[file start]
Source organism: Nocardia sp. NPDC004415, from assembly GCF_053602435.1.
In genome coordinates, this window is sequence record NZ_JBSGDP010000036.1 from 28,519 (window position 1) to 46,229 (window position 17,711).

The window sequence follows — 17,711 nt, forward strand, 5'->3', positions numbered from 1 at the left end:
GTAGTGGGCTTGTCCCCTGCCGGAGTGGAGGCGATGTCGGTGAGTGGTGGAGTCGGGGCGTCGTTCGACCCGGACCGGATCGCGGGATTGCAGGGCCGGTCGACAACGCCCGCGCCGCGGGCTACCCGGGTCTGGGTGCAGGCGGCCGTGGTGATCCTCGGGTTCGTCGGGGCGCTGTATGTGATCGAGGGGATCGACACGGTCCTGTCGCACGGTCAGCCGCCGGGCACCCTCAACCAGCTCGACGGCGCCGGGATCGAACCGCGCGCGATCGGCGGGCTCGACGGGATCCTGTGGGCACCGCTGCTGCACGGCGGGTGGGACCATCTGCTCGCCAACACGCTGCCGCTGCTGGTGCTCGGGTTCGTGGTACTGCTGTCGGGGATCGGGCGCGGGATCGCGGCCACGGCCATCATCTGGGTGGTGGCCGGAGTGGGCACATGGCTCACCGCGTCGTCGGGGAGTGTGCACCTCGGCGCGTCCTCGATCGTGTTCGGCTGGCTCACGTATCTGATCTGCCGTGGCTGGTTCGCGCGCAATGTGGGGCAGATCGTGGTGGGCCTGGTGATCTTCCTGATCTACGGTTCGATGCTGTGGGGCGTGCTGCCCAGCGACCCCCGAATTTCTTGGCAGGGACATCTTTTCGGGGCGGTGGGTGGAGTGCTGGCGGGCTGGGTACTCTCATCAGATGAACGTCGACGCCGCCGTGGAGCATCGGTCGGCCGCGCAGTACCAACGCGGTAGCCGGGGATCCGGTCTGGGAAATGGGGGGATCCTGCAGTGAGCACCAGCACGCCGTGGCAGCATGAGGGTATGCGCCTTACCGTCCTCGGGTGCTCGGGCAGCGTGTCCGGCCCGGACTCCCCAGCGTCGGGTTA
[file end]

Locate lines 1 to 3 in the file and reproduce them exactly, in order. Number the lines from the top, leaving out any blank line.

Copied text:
Source organism: Nocardia sp. NPDC004415, from assembly GCF_053602435.1.
In genome coordinates, this window is sequence record NZ_JBSGDP010000036.1 from 28,519 (window position 1) to 46,229 (window position 17,711).

The window sequence follows — 17,711 nt, forward strand, 5'->3', positions numbered from 1 at the left end: